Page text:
Why Netflix Is Causing College Students Nationwide To Worry 

Netflix is cracking down on password sharing, and that is worrying many college students on tight budgets who share accounts with family but don't live in the same household.

By Iqra Butt | Published


Last Fall, Netflix announced it would be cracking down on password sharing due to the amount of new subscribers. This means if you are using the same account on the streaming service as your family or friends, but in a different household, you may be subject to additional fees. This comes as a concern for many college students nationwide as many are on tight financial constraints.

Netflix is a widely popular streaming service that provides access to a vast collection of movies, TV shows, and documentaries. Many students share their Netflix accounts with their family or friends to save money on subscriptions. However, with Netflix’s new crackdown on password sharing, students may now have to pay for multiple subscriptions to allow for multiple people to use it. 

This can be especially challenging for families or students who are already struggling with financial difficulties, forcing them to choose between paying for entertainment, and in the case of some students, access to a repertoire of media required for classes. Sam Figiel, a sophomore at Mercer University in Georgia, told CNBC that he would have to “find a way to compensate for his classes”, as he uses his mother’s Netflix account currently to access the required media.

Netflix’s Product Innovation Director, Chengyi Long, states in an announcement on Feb 8th, 2023, that over 100 million households are sharing accounts which is impacting their ability to invest in new TV and films. She explained that the new lockdown will use protocols including location to track password sharing. This has already been implemented in Latin America, Canada, New Zealand, Portugal and Spain where the users have to set a primary location to ensure everyone living in that household has access.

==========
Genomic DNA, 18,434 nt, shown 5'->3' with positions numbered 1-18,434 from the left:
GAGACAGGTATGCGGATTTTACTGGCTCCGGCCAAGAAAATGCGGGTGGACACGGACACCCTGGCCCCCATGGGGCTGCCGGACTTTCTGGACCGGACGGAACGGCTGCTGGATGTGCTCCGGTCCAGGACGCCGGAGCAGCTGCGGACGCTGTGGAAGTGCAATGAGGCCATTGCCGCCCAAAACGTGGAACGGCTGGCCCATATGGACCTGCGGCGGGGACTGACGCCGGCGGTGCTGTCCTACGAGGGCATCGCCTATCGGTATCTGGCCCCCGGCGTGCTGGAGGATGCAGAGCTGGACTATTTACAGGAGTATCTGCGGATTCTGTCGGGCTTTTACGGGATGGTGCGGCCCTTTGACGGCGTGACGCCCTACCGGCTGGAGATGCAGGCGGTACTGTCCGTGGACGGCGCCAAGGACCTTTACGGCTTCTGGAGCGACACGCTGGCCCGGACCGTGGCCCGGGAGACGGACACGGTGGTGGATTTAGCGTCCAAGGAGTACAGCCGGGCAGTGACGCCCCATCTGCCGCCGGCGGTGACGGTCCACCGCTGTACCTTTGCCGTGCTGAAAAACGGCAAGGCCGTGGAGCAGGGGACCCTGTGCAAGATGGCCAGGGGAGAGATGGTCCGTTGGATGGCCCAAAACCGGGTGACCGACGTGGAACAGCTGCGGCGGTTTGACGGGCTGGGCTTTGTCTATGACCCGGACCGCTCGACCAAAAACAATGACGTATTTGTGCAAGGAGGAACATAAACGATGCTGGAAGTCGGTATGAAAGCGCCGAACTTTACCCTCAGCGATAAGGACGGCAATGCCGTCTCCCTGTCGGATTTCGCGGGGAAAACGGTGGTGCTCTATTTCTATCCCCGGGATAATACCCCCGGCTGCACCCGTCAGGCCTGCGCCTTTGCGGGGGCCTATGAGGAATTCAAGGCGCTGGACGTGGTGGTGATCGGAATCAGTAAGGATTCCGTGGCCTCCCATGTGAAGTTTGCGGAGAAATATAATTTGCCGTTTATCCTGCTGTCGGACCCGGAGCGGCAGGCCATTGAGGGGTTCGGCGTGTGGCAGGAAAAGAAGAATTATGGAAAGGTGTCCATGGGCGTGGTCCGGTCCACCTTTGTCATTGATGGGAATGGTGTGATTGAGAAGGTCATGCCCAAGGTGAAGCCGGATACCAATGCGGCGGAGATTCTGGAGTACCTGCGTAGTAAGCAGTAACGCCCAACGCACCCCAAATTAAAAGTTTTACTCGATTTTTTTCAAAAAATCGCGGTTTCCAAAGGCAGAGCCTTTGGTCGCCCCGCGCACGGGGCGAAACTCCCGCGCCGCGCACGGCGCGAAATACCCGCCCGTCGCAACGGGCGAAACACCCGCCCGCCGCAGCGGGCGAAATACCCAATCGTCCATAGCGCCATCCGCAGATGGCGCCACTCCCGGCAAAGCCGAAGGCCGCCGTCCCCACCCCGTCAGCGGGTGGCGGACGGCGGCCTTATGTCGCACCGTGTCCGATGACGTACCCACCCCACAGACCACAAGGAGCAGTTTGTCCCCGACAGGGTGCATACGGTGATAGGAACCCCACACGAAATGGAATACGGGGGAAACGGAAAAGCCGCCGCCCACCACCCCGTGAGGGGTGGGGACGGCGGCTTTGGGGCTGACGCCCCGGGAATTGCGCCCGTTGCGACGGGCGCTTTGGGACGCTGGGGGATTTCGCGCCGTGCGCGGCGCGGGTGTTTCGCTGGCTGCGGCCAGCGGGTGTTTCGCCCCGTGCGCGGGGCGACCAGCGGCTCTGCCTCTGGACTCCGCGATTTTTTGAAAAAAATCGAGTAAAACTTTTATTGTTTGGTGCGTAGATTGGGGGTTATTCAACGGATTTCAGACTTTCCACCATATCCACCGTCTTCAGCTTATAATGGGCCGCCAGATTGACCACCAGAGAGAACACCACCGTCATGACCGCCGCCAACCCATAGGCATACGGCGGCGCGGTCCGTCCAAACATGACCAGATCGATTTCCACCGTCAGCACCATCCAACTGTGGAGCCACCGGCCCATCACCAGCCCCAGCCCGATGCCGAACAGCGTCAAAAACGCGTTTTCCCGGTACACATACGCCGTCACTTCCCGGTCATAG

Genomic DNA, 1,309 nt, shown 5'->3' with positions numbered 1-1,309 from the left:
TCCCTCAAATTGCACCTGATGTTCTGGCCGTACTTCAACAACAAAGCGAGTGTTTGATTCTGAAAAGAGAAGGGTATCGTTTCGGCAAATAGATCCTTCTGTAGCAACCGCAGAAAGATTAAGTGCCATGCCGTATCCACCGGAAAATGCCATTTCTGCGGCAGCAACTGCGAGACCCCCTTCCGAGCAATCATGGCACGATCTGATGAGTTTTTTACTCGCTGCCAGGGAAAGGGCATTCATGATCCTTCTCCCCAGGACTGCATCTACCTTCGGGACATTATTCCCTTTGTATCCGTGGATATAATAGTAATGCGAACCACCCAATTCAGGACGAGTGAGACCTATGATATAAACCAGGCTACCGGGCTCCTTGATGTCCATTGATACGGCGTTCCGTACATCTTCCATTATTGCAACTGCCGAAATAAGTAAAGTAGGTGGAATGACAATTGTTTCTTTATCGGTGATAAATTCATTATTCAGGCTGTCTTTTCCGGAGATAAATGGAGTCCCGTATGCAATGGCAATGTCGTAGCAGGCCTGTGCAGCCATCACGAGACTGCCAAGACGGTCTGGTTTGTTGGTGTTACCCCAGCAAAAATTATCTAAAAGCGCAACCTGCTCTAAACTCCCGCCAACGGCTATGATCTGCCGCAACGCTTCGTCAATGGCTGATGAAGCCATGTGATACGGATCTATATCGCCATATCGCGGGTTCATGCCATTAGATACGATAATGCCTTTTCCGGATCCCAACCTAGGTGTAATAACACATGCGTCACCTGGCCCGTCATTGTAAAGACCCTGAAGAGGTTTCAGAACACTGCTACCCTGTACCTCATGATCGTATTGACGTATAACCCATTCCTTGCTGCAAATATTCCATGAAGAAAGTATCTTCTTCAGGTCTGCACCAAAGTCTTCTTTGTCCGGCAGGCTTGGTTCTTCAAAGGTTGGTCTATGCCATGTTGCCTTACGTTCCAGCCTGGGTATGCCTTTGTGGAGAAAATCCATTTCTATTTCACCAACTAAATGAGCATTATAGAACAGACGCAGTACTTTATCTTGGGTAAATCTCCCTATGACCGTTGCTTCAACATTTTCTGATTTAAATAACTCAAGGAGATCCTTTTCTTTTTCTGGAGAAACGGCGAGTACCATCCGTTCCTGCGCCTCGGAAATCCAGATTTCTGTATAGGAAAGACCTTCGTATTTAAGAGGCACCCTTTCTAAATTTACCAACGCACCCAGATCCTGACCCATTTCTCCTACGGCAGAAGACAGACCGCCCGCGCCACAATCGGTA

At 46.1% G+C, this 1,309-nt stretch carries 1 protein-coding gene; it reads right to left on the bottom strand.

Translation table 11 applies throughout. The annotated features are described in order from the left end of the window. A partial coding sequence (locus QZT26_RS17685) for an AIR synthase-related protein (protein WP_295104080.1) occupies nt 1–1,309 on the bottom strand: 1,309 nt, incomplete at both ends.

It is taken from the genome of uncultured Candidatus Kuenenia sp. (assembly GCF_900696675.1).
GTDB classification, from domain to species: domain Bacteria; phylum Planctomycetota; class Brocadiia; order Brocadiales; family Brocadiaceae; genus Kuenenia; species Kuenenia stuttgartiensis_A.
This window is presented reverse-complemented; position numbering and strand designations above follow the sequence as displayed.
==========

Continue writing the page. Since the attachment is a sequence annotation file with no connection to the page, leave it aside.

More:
Netflix is planning to introduce password-sharing guidelines in the U.S. in the coming months, but has not yet revealed specifics. This will impose additional monthly fees for out-of-household sub accounts. Thuan Tran, a senior at Duke University from Vietnam, who shares his own account with his sister and partner, also mentioned to CNBC how it would cause financial constraints for his family. 

Netflix has acknowledged that while the change should help its financial results, it might not be popular with users. Tim Nollen, an analyst from Macquarie, asserts to CNBC the positive impact this will have on Netflixs’ overall revenue. Nollen foretells that while Netflix may see short term dips in viewership and revenue, ultimately pushing out “free users” will force them to return to the platform as paid viewers due to the sheer scale of Netlflix in the subscription-based streaming market share. 

A recent study from the Leichtman Research Group suggests that around 33% of U.S. households’ Netflix services are used in more than one household. Analyst, Bruce Leichtman, estimates sub-accounts could cost an extra $3 each. While some may be prepared to downgrade their subscription, around a quarter of sharers say they would drop Netflix after a policy change, compared to a third of borrowers. 

Netflix’s password-sharing policy is having negative impacts on college students, including financial burdens and tension among families. It is unclear if the U.S. protocols for password sharing will resemble countries where the lockdown has already begun. In the meantime, college students are finding ways to prepare for the possible additional fees or overall opt out of the streaming service.